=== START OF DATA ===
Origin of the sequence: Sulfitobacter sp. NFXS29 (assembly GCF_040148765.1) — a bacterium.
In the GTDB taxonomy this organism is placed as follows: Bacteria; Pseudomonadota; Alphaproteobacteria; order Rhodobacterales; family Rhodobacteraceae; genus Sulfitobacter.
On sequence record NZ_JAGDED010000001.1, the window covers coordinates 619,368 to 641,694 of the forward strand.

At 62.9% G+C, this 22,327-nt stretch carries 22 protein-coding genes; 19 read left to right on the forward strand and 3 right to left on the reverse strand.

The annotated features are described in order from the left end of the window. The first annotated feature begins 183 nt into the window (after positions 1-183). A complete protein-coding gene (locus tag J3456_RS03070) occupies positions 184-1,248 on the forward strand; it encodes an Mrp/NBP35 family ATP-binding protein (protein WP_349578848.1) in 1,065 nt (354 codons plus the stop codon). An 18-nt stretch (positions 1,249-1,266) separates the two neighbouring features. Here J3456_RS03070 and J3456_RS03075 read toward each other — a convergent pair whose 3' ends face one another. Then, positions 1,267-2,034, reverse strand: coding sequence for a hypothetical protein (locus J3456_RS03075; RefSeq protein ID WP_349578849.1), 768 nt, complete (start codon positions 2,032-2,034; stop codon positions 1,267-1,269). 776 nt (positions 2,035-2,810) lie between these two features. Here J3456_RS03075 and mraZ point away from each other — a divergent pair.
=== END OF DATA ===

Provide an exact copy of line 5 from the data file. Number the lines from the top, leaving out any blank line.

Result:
The annotated features are described in order from the left end of the window. The first annotated feature begins 183 nt into the window (after positions 1-183). A complete protein-coding gene (locus tag J3456_RS03070) occupies positions 184-1,248 on the forward strand; it encodes an Mrp/NBP35 family ATP-binding protein (protein WP_349578848.1) in 1,065 nt (354 codons plus the stop codon). An 18-nt stretch (positions 1,249-1,266) separates the two neighbouring features. Here J3456_RS03070 and J3456_RS03075 read toward each other — a convergent pair whose 3' ends face one another. Then, positions 1,267-2,034, reverse strand: coding sequence for a hypothetical protein (locus J3456_RS03075; RefSeq protein ID WP_349578849.1), 768 nt, complete (start codon positions 2,032-2,034; stop codon positions 1,267-1,269). 776 nt (positions 2,035-2,810) lie between these two features. Here J3456_RS03075 and mraZ point away from each other — a divergent pair.